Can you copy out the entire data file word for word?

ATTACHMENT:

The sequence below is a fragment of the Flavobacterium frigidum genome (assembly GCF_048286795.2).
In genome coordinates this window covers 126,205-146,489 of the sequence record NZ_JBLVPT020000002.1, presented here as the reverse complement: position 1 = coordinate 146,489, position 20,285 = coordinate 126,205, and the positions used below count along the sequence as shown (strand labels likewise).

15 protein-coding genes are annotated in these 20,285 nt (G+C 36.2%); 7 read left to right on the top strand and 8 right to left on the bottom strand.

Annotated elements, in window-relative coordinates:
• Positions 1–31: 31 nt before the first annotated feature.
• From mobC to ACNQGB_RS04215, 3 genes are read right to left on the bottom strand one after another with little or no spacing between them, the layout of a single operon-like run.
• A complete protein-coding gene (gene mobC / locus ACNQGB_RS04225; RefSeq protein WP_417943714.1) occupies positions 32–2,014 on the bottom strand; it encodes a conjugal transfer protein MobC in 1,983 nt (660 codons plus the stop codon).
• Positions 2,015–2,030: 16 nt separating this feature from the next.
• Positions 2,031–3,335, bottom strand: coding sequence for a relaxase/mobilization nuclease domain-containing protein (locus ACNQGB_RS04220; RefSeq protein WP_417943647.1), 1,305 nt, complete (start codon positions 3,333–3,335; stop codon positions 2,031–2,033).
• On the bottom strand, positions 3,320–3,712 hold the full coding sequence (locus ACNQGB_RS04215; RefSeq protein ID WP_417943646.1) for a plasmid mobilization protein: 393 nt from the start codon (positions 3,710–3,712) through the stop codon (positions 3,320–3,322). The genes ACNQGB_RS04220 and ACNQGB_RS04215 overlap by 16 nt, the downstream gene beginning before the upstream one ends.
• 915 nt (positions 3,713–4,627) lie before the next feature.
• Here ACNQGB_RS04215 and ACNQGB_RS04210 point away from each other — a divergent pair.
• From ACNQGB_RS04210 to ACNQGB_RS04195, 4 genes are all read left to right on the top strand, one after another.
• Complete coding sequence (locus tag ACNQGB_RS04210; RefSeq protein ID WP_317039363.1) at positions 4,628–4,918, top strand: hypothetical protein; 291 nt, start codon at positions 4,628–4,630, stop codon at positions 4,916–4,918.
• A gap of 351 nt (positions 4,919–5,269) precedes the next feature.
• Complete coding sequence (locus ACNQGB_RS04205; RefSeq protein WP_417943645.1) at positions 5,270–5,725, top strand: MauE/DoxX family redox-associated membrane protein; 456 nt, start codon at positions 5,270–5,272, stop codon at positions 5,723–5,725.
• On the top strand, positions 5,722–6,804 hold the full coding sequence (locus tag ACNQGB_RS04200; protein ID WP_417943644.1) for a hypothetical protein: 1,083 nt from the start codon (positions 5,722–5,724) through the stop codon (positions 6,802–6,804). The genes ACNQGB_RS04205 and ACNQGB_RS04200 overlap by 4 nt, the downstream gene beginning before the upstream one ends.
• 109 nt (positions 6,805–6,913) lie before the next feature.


The sequence below is a fragment of the Flavobacterium frigidum genome (assembly GCF_048286795.2).
In genome coordinates this window covers 126,205-146,489 of the sequence record NZ_JBLVPT020000002.1, presented here as the reverse complement: position 1 = coordinate 146,489, position 20,285 = coordinate 126,205, and the positions used below count along the sequence as shown (strand labels likewise).

15 protein-coding genes are annotated in these 20,285 nt (G+C 36.2%); 7 read left to right on the top strand and 8 right to left on the bottom strand.

Annotated elements, in window-relative coordinates:
• Positions 1–31: 31 nt before the first annotated feature.
• From mobC to ACNQGB_RS04215, 3 genes are read right to left on the bottom strand one after another with little or no spacing between them, the layout of a single operon-like run.
• A complete protein-coding gene (gene mobC / locus ACNQGB_RS04225; RefSeq protein WP_417943714.1) occupies positions 32–2,014 on the bottom strand; it encodes a conjugal transfer protein MobC in 1,983 nt (660 codons plus the stop codon).
• Positions 2,015–2,030: 16 nt separating this feature from the next.
• Positions 2,031–3,335, bottom strand: coding sequence for a relaxase/mobilization nuclease domain-containing protein (locus ACNQGB_RS04220; RefSeq protein WP_417943647.1), 1,305 nt, complete (start codon positions 3,333–3,335; stop codon positions 2,031–2,033).
• On the bottom strand, positions 3,320–3,712 hold the full coding sequence (locus ACNQGB_RS04215; RefSeq protein ID WP_417943646.1) for a plasmid mobilization protein: 393 nt from the start codon (positions 3,710–3,712) through the stop codon (positions 3,320–3,322). The genes ACNQGB_RS04220 and ACNQGB_RS04215 overlap by 16 nt, the downstream gene beginning before the upstream one ends.
• 915 nt (positions 3,713–4,627) lie before the next feature.
• Here ACNQGB_RS04215 and ACNQGB_RS04210 point away from each other — a divergent pair.
• From ACNQGB_RS04210 to ACNQGB_RS04195, 4 genes are all read left to right on the top strand, one after another.
• Complete coding sequence (locus tag ACNQGB_RS04210; RefSeq protein ID WP_317039363.1) at positions 4,628–4,918, top strand: hypothetical protein; 291 nt, start codon at positions 4,628–4,630, stop codon at positions 4,916–4,918.
• A gap of 351 nt (positions 4,919–5,269) precedes the next feature.
• Complete coding sequence (locus ACNQGB_RS04205; RefSeq protein WP_417943645.1) at positions 5,270–5,725, top strand: MauE/DoxX family redox-associated membrane protein; 456 nt, start codon at positions 5,270–5,272, stop codon at positions 5,723–5,725.
• On the top strand, positions 5,722–6,804 hold the full coding sequence (locus tag ACNQGB_RS04200; protein ID WP_417943644.1) for a hypothetical protein: 1,083 nt from the start codon (positions 5,722–5,724) through the stop codon (positions 6,802–6,804). The genes ACNQGB_RS04205 and ACNQGB_RS04200 overlap by 4 nt, the downstream gene beginning before the upstream one ends.
• 109 nt (positions 6,805–6,913) lie before the next feature.